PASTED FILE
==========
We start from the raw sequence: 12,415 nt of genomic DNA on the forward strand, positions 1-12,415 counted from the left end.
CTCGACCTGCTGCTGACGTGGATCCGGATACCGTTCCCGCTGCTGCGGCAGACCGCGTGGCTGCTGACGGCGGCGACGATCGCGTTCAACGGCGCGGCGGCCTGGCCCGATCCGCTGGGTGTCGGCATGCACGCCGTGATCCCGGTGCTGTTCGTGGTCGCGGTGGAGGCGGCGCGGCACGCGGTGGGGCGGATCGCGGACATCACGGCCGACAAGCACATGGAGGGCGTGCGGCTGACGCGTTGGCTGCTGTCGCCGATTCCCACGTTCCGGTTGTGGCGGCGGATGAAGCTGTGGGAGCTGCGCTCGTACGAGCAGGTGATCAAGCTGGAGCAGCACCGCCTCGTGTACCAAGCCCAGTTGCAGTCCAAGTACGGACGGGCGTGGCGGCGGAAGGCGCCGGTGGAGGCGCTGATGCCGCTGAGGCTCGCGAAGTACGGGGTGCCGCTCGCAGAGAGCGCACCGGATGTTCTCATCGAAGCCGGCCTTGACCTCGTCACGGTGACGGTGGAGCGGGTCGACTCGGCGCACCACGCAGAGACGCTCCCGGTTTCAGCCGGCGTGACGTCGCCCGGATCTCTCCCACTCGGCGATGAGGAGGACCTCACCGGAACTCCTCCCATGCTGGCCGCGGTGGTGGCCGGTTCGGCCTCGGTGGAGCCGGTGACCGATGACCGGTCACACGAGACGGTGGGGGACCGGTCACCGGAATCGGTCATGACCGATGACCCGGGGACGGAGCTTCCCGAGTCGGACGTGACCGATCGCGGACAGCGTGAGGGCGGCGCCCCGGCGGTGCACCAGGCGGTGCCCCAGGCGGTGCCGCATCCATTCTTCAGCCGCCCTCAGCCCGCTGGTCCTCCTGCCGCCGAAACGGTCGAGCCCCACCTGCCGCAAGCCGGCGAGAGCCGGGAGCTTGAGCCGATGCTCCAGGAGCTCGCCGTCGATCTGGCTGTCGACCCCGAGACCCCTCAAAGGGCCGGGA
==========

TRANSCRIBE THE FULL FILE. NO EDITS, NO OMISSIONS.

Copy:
We start from the raw sequence: 12,415 nt of genomic DNA on the forward strand, positions 1-12,415 counted from the left end.
CTCGACCTGCTGCTGACGTGGATCCGGATACCGTTCCCGCTGCTGCGGCAGACCGCGTGGCTGCTGACGGCGGCGACGATCGCGTTCAACGGCGCGGCGGCCTGGCCCGATCCGCTGGGTGTCGGCATGCACGCCGTGATCCCGGTGCTGTTCGTGGTCGCGGTGGAGGCGGCGCGGCACGCGGTGGGGCGGATCGCGGACATCACGGCCGACAAGCACATGGAGGGCGTGCGGCTGACGCGTTGGCTGCTGTCGCCGATTCCCACGTTCCGGTTGTGGCGGCGGATGAAGCTGTGGGAGCTGCGCTCGTACGAGCAGGTGATCAAGCTGGAGCAGCACCGCCTCGTGTACCAAGCCCAGTTGCAGTCCAAGTACGGACGGGCGTGGCGGCGGAAGGCGCCGGTGGAGGCGCTGATGCCGCTGAGGCTCGCGAAGTACGGGGTGCCGCTCGCAGAGAGCGCACCGGATGTTCTCATCGAAGCCGGCCTTGACCTCGTCACGGTGACGGTGGAGCGGGTCGACTCGGCGCACCACGCAGAGACGCTCCCGGTTTCAGCCGGCGTGACGTCGCCCGGATCTCTCCCACTCGGCGATGAGGAGGACCTCACCGGAACTCCTCCCATGCTGGCCGCGGTGGTGGCCGGTTCGGCCTCGGTGGAGCCGGTGACCGATGACCGGTCACACGAGACGGTGGGGGACCGGTCACCGGAATCGGTCATGACCGATGACCCGGGGACGGAGCTTCCCGAGTCGGACGTGACCGATCGCGGACAGCGTGAGGGCGGCGCCCCGGCGGTGCACCAGGCGGTGCCCCAGGCGGTGCCGCATCCATTCTTCAGCCGCCCTCAGCCCGCTGGTCCTCCTGCCGCCGAAACGGTCGAGCCCCACCTGCCGCAAGCCGGCGAGAGCCGGGAGCTTGAGCCGATGCTCCAGGAGCTCGCCGTCGATCTGGCTGTCGACCCCGAGACCCCTCAAAGGGCCGGGA